1421: The Year China Discovered America

1421 coverBy Gavin Menzies (Harper Perennial 2004)

Review by Craig Dietrich

CAFAM members may know that for several years a book by Gavin Menzies, 1421: The Year China Discovered America , has been causing controversy. On January 19, 2003, Ed Gargan reviewed the book in Newsday. Here are a few paragraphs:

Gavin Menzies, a former British Navy submariner turned amateur historian…is convinced that fleets of Chinese ships [separated from one of Zheng He’s famous naval expeditions and] crossed both the Atlantic and Pacific oceans to the Americas, that their crews established colonies here, erected lighthouses, built factories, swam in the Caribbean and captured long-extinct animals, all in the year 1421. Wonderful stuff, except it never happened.

Menzies has assembled a 552-page Tinker toy assemblage of map-readings, snippets of medieval travel accounts, canned notions of history, and buckets of fantasy, wild guesses and wishful thinking…

And unlike the animals, fruits, artifacts and ambassadors Zheng He brought back to Beijing from his voyages and of which there are detailed records, there are no accounts of a single nut, a lowly brick or an elegant gold vessel returned to the emperor from the Americas, something inconceivable to a Ming mariner. But Menzies cruises along, chapter after chapter, painting pictures of what the Chinese, in his words, ‘must’ have done. …Hobbled by an inability to read either classical or modern Chinese or any European language, Menzies is chained to sparse translations while remaining oblivious to the sources that could have shed light on his task.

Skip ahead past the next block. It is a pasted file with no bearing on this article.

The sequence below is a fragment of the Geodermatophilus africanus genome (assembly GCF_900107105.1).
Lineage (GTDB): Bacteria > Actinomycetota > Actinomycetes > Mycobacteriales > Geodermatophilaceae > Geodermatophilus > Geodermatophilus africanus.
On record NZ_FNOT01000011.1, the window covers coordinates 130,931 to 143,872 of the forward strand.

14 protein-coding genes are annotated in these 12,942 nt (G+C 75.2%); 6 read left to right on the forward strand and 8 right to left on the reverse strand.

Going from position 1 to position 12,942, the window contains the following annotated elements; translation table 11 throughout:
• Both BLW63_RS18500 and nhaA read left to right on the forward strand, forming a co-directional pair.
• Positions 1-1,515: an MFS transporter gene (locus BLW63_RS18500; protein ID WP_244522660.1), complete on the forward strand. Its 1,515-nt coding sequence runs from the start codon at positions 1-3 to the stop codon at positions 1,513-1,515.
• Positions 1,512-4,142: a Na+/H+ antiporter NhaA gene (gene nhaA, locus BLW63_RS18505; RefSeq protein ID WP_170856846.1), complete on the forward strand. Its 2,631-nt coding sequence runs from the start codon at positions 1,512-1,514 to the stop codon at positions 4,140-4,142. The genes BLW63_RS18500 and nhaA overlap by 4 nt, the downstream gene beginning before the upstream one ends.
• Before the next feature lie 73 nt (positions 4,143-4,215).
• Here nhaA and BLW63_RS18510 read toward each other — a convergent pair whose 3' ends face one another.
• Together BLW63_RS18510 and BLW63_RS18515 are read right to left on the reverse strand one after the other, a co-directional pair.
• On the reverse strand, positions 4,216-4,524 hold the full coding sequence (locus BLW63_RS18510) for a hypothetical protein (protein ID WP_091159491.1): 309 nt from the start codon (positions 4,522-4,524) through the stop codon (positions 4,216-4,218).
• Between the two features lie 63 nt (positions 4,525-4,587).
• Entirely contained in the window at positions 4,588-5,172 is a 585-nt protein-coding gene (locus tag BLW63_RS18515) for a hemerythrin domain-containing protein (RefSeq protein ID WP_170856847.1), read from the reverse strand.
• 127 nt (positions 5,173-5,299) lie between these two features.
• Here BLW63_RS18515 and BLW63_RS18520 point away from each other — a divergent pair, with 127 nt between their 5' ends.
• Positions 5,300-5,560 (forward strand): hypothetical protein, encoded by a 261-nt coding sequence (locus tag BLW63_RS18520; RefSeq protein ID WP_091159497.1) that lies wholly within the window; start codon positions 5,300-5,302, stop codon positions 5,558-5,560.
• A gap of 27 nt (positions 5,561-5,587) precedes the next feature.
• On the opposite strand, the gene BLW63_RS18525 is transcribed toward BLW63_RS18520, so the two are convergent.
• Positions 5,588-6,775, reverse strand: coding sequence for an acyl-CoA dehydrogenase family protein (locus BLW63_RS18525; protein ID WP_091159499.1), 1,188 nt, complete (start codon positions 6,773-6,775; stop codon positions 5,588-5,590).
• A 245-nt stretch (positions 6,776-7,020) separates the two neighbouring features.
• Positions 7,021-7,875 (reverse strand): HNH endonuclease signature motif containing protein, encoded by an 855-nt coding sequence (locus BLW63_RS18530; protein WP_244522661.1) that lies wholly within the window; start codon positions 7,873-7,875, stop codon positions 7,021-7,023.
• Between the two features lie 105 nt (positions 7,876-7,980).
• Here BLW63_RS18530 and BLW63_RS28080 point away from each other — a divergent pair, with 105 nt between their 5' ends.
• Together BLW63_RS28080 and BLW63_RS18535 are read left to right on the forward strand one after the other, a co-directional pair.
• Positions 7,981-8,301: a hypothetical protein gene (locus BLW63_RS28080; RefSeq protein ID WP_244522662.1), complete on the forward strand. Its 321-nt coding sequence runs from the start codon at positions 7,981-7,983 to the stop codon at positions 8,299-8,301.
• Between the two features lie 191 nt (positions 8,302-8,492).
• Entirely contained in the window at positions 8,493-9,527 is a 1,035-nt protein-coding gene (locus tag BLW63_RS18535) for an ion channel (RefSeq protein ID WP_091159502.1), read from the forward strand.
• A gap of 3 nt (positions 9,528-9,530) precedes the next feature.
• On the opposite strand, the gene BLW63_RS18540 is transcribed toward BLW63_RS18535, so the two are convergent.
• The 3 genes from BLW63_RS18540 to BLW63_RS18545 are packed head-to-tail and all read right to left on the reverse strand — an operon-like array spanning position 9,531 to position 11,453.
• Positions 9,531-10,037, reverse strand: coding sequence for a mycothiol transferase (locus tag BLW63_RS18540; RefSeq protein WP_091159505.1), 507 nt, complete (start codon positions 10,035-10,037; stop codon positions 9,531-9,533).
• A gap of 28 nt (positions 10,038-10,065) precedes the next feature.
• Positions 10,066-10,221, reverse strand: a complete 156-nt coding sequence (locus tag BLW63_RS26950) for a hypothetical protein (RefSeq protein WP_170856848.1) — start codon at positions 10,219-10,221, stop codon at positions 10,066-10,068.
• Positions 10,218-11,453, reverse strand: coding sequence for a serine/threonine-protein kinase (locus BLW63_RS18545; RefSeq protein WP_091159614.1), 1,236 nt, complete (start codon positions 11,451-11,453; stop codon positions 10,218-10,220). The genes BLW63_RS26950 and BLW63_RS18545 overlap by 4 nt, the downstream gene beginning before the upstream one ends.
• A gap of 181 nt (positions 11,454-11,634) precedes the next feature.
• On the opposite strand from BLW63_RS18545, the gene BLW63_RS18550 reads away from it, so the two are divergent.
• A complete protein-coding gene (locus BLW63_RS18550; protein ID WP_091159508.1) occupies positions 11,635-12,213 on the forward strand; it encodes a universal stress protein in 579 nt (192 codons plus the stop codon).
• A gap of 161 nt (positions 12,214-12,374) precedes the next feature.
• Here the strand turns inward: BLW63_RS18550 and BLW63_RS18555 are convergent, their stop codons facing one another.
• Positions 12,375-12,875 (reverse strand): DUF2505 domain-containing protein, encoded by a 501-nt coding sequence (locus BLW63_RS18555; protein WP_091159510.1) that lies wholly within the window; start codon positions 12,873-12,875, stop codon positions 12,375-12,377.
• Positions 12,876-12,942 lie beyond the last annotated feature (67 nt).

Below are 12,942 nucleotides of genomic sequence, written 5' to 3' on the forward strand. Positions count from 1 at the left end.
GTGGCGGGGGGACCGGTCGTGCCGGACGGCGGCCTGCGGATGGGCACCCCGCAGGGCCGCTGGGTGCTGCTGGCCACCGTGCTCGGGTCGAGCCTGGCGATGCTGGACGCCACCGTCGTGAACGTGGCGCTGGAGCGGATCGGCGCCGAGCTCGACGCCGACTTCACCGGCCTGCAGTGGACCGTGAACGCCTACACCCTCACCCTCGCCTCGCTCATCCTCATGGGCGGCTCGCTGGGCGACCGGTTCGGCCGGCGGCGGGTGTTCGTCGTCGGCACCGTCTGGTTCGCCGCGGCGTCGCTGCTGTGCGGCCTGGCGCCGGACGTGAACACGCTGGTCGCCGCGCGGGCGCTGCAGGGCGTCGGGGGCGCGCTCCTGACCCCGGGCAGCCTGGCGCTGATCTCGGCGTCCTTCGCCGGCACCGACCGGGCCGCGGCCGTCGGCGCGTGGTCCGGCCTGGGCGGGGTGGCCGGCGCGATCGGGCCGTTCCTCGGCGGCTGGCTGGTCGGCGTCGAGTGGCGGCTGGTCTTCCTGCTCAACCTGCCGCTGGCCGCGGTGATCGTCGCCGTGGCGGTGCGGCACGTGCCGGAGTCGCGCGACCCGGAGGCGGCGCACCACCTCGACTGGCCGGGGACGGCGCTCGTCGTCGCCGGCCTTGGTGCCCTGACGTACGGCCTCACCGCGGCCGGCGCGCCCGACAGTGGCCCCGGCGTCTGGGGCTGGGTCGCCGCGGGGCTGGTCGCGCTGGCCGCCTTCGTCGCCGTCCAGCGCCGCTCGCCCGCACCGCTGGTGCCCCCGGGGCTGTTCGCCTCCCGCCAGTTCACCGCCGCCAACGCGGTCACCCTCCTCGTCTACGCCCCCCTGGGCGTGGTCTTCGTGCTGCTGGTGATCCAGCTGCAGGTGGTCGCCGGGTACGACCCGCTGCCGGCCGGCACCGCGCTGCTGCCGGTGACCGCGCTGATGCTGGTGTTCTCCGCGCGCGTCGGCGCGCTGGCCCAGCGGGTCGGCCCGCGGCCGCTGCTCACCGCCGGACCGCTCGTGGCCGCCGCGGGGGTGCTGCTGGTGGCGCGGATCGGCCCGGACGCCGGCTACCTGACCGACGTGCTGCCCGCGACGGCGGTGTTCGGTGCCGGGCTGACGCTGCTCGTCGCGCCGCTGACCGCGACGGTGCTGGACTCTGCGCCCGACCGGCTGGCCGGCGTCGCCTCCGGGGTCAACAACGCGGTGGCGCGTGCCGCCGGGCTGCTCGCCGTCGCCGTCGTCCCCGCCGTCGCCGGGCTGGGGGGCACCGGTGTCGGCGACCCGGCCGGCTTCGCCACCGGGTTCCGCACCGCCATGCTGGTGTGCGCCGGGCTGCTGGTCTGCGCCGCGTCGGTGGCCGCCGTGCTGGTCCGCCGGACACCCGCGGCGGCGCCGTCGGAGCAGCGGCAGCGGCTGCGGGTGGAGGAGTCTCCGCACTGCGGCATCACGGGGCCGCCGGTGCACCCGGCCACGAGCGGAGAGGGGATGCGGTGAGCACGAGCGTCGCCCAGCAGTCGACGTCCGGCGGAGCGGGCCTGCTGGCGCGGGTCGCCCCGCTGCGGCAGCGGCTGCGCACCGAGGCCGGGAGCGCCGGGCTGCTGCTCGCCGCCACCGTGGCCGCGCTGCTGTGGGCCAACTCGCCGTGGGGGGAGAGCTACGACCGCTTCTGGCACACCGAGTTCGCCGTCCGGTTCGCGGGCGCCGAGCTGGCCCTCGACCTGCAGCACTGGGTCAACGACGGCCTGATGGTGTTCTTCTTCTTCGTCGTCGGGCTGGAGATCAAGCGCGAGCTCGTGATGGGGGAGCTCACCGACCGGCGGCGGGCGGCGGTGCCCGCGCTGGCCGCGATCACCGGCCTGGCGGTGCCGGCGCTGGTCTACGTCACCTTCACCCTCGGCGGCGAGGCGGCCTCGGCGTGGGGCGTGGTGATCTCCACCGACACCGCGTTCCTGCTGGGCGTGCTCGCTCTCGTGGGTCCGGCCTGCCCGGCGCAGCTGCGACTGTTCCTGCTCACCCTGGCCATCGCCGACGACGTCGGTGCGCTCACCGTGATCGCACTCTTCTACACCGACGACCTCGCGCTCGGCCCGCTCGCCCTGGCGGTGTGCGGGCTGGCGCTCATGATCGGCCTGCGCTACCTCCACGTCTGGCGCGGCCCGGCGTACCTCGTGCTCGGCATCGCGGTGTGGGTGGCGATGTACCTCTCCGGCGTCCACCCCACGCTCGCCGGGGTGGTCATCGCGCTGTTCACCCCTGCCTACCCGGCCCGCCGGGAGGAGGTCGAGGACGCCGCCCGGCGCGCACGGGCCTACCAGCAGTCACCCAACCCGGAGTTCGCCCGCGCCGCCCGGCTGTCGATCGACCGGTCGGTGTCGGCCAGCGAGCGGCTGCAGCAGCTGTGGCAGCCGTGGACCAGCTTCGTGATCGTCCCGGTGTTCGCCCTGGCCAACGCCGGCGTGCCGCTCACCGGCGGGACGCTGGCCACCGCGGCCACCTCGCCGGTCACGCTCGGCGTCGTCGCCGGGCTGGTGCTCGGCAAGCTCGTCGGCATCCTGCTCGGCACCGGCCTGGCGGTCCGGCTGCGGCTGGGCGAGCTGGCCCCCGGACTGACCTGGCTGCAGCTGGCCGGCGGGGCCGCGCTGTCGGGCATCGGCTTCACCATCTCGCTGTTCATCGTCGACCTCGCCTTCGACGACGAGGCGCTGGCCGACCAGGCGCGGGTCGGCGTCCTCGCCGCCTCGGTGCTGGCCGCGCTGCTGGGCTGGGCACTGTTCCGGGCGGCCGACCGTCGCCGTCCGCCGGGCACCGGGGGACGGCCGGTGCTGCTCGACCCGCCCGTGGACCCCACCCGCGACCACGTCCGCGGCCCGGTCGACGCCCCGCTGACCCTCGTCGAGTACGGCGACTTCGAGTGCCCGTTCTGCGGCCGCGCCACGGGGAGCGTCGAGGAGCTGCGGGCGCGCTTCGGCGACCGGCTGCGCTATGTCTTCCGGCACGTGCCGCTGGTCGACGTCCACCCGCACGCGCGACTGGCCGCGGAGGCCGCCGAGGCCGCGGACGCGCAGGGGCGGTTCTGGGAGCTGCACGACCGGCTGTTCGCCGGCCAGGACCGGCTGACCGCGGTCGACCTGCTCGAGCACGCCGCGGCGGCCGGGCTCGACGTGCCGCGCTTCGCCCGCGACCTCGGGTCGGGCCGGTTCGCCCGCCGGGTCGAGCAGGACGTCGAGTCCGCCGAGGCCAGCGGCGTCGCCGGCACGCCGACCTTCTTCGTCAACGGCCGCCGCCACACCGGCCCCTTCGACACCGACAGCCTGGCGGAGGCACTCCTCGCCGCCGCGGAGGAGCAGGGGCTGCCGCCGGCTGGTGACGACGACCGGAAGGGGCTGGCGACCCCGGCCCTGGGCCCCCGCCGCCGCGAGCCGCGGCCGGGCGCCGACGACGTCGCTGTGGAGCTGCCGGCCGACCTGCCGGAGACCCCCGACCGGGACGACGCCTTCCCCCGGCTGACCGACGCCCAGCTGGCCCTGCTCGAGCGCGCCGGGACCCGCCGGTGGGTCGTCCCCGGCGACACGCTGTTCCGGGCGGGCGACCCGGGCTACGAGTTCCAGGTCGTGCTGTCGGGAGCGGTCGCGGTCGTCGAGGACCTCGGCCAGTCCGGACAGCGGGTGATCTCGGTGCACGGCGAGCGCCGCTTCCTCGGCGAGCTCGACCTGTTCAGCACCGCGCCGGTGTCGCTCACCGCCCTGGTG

As the distinguished Ming historian Hok-Lam Chan has noted, the Yongle emperor undertook seagoing expeditions “to display his power and wealth, to learn about the plans of Timur and other Mongols in western Asia, to extend the tributary system, to satisfy his vanity and greed for glory, and to make use of his eunuch staff.” What the expeditions were not were missions of conquest and colonization…

[Review posted by Professor Donald Clarke on H-ASIA, August 26, 2003]

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